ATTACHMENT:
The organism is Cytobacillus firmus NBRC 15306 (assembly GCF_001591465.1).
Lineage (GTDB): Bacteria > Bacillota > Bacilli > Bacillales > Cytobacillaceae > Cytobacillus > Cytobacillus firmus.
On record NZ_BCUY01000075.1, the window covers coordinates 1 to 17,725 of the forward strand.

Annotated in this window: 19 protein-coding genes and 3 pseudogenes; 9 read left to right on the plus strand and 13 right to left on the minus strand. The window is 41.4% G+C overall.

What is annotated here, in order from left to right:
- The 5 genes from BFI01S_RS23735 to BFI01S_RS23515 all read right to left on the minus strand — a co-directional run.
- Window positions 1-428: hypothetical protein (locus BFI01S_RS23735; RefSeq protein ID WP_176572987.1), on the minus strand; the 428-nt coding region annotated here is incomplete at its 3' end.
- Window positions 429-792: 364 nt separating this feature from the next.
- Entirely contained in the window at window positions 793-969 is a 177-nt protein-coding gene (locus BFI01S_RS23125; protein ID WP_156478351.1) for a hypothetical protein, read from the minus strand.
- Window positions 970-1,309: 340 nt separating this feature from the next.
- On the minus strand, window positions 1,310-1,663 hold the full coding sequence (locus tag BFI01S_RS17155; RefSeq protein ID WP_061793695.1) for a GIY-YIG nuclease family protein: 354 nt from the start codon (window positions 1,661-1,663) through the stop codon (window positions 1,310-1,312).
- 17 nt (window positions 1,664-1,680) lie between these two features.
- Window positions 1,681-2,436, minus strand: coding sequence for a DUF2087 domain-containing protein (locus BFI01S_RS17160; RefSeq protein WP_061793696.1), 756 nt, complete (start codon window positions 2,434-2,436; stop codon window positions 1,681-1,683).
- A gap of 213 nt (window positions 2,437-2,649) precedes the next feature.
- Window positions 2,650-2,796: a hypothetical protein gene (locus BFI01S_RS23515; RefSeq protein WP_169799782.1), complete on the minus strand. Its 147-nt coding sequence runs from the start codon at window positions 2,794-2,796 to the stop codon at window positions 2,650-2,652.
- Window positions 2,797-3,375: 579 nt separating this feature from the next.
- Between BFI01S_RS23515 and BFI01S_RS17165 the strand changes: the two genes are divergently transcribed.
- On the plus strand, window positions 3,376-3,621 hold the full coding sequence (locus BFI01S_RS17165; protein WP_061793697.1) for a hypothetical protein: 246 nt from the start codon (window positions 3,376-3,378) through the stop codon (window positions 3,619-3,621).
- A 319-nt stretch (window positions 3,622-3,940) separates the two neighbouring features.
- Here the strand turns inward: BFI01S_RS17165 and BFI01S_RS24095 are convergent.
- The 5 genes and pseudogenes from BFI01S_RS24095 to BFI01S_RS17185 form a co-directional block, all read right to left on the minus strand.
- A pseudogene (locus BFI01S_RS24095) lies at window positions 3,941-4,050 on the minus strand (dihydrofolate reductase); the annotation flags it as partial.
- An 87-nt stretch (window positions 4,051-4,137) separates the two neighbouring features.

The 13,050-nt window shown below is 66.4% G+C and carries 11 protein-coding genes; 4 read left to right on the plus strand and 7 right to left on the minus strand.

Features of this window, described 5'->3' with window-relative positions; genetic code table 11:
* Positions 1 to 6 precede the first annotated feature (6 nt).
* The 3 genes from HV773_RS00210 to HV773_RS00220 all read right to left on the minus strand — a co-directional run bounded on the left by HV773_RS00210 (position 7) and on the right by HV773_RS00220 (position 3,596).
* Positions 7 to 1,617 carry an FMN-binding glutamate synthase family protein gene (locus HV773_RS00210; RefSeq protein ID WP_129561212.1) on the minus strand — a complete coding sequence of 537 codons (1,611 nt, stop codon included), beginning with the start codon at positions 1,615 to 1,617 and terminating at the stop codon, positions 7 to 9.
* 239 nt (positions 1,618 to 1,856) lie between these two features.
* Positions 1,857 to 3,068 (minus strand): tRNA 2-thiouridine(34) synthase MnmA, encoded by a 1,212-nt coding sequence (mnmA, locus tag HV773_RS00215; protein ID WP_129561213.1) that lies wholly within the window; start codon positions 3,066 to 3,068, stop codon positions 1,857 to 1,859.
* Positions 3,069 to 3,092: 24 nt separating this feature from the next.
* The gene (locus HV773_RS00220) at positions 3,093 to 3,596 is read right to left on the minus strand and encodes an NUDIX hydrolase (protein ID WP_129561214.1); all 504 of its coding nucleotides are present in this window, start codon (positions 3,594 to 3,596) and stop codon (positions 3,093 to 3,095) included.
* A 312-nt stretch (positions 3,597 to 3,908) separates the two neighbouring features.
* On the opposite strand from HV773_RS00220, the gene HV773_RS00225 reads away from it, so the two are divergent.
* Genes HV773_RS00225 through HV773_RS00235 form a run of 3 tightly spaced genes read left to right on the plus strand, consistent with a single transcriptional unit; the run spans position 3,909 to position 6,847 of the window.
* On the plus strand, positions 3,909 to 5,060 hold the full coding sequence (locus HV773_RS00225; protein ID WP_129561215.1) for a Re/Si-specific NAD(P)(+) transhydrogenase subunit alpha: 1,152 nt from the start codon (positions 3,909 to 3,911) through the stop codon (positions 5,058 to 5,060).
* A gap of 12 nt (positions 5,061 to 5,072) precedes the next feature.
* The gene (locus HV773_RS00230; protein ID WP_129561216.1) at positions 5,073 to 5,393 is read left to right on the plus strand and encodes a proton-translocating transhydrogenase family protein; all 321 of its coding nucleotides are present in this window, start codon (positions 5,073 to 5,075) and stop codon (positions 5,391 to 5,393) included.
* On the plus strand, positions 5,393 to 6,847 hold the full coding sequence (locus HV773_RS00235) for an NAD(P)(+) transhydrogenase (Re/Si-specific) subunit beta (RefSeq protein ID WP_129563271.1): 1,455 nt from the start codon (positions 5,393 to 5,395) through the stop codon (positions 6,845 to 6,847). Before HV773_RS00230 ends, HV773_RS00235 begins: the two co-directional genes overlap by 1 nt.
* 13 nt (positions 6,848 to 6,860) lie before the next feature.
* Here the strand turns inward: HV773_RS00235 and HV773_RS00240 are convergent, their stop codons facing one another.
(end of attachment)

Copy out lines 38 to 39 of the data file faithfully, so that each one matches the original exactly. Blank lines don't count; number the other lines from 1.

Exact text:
* The gene (locus HV773_RS00230; protein ID WP_129561216.1) at positions 5,073 to 5,393 is read left to right on the plus strand and encodes a proton-translocating transhydrogenase family protein; all 321 of its coding nucleotides are present in this window, start codon (positions 5,073 to 5,075) and stop codon (positions 5,391 to 5,393) included.
* On the plus strand, positions 5,393 to 6,847 hold the full coding sequence (locus HV773_RS00235) for an NAD(P)(+) transhydrogenase (Re/Si-specific) subunit beta (RefSeq protein ID WP_129563271.1): 1,455 nt from the start codon (positions 5,393 to 5,395) through the stop codon (positions 6,845 to 6,847). Before HV773_RS00230 ends, HV773_RS00235 begins: the two co-directional genes overlap by 1 nt.